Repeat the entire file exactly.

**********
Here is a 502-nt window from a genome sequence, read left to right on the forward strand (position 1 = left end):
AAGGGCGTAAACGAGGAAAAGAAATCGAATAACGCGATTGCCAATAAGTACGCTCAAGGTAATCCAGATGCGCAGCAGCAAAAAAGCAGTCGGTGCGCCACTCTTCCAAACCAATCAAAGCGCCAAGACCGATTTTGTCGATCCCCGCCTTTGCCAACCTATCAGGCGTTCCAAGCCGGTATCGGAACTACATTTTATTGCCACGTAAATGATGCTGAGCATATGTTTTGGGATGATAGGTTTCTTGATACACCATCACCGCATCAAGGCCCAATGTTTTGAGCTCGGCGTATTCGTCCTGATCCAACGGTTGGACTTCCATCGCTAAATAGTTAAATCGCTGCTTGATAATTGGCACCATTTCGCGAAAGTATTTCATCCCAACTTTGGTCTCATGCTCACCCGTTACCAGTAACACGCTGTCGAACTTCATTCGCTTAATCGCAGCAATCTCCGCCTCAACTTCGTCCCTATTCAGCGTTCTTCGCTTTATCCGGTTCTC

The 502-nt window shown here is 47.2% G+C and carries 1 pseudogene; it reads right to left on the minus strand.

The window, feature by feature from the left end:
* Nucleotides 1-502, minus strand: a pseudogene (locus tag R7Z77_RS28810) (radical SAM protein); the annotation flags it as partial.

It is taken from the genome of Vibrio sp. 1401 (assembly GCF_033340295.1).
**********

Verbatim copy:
Here is a 502-nt window from a genome sequence, read left to right on the forward strand (position 1 = left end):
AAGGGCGTAAACGAGGAAAAGAAATCGAATAACGCGATTGCCAATAAGTACGCTCAAGGTAATCCAGATGCGCAGCAGCAAAAAAGCAGTCGGTGCGCCACTCTTCCAAACCAATCAAAGCGCCAAGACCGATTTTGTCGATCCCCGCCTTTGCCAACCTATCAGGCGTTCCAAGCCGGTATCGGAACTACATTTTATTGCCACGTAAATGATGCTGAGCATATGTTTTGGGATGATAGGTTTCTTGATACACCATCACCGCATCAAGGCCCAATGTTTTGAGCTCGGCGTATTCGTCCTGATCCAACGGTTGGACTTCCATCGCTAAATAGTTAAATCGCTGCTTGATAATTGGCACCATTTCGCGAAAGTATTTCATCCCAACTTTGGTCTCATGCTCACCCGTTACCAGTAACACGCTGTCGAACTTCATTCGCTTAATCGCAGCAATCTCCGCCTCAACTTCGTCCCTATTCAGCGTTCTTCGCTTTATCCGGTTCTC

The 502-nt window shown here is 47.2% G+C and carries 1 pseudogene; it reads right to left on the minus strand.

The window, feature by feature from the left end:
* Nucleotides 1-502, minus strand: a pseudogene (locus tag R7Z77_RS28810) (radical SAM protein); the annotation flags it as partial.

It is taken from the genome of Vibrio sp. 1401 (assembly GCF_033340295.1).